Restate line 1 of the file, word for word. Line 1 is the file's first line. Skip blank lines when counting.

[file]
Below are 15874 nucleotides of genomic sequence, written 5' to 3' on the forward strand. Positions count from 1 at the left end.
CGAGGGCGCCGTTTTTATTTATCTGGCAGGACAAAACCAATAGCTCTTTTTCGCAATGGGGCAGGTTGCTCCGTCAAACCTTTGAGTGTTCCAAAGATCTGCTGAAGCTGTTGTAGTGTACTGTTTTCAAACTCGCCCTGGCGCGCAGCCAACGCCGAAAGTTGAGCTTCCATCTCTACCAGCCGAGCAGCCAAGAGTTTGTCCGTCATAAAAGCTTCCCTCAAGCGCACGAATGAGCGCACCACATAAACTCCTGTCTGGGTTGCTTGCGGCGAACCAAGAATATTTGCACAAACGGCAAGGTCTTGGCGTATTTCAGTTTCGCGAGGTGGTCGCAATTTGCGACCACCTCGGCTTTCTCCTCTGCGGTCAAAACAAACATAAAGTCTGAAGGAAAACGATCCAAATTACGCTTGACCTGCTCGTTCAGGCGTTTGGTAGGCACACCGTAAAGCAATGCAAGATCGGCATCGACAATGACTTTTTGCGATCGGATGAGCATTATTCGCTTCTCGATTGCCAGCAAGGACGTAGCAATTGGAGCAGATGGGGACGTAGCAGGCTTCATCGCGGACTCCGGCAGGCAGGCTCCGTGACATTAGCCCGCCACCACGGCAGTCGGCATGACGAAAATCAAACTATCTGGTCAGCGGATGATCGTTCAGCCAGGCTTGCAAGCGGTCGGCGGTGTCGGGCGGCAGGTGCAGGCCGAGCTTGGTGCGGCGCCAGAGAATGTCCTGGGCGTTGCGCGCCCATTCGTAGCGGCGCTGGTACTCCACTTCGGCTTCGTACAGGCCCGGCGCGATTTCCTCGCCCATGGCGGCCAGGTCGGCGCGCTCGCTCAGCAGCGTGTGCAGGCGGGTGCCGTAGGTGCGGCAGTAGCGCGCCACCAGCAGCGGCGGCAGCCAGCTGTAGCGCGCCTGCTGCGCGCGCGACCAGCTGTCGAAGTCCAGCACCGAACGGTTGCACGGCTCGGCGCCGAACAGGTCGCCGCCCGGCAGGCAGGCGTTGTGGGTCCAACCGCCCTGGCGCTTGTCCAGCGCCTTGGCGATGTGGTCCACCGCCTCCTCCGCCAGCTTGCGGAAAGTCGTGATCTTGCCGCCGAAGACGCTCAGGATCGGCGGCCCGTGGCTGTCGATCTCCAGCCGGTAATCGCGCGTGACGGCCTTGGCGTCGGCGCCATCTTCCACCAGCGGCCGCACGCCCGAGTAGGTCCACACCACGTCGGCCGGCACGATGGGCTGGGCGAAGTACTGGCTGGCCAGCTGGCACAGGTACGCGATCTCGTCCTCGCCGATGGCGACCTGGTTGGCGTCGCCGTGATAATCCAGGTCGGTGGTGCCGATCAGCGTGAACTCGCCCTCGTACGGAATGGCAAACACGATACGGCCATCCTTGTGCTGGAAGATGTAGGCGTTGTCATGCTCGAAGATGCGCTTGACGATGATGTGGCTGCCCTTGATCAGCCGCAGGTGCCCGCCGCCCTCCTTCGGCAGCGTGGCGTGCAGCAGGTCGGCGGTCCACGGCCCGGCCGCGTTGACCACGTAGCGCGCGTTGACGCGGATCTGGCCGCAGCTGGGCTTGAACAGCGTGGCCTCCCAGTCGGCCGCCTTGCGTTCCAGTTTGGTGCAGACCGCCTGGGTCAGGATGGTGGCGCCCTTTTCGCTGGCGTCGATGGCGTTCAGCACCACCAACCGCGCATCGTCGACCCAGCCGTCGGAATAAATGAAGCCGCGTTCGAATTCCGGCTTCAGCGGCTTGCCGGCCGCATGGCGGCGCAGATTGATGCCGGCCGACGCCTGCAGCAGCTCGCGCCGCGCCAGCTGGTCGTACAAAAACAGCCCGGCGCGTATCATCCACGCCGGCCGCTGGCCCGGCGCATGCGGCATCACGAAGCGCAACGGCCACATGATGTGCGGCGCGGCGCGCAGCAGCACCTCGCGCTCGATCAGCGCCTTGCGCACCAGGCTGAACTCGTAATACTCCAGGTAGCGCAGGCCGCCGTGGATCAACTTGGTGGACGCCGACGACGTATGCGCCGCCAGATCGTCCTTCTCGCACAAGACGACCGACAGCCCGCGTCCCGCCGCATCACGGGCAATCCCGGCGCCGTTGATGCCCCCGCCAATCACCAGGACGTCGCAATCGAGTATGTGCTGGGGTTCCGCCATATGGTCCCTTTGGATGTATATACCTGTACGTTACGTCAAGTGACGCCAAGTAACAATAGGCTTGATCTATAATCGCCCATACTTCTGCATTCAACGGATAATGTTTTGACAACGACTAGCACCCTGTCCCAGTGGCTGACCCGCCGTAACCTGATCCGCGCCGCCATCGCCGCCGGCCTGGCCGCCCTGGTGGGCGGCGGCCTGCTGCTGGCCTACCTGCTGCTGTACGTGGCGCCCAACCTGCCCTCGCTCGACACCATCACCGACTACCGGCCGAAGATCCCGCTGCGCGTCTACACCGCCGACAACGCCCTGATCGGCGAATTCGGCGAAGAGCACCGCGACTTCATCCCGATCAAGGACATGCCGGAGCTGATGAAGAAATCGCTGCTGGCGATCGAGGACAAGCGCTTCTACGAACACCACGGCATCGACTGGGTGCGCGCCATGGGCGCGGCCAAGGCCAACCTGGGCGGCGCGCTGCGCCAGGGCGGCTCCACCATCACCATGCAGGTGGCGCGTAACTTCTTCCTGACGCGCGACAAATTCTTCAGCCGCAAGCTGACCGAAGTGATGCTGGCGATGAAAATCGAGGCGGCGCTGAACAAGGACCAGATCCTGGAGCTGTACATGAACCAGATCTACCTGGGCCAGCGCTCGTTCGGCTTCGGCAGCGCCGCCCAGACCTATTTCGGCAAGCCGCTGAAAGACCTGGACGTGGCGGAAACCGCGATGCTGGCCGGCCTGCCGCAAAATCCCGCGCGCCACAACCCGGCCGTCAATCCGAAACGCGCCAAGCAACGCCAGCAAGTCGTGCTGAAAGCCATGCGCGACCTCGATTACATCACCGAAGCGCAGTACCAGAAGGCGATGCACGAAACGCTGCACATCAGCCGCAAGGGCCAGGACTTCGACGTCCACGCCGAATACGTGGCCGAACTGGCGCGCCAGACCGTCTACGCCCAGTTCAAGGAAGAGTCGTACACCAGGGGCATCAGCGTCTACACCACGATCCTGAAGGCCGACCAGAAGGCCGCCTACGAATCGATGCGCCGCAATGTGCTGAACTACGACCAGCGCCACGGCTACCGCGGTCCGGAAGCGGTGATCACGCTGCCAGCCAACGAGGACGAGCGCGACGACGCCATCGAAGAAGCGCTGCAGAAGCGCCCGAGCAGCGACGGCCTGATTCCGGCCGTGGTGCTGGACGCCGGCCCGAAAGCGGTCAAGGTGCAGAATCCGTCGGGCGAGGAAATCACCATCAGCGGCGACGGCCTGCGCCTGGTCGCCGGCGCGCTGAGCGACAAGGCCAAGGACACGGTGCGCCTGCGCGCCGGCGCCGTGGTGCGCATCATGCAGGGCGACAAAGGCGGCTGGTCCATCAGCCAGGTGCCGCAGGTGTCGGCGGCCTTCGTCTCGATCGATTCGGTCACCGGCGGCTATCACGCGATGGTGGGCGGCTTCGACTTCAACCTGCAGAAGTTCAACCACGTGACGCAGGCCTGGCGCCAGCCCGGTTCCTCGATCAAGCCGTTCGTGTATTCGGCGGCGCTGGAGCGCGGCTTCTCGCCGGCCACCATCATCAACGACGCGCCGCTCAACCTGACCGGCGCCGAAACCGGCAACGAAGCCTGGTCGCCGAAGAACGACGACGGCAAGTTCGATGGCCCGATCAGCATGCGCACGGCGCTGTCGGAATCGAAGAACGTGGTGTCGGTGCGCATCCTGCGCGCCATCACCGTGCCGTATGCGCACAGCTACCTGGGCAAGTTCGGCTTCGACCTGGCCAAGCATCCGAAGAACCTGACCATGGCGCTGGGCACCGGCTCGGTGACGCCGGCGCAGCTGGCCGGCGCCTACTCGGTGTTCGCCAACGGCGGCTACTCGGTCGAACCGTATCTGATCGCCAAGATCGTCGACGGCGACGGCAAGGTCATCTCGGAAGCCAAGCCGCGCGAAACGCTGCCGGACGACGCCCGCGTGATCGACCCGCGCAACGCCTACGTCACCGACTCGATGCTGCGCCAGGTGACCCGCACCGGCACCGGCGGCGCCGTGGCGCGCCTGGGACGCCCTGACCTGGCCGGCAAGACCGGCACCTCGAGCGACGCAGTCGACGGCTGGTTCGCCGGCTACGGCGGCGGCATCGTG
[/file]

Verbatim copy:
Below are 15874 nucleotides of genomic sequence, written 5' to 3' on the forward strand. Positions count from 1 at the left end.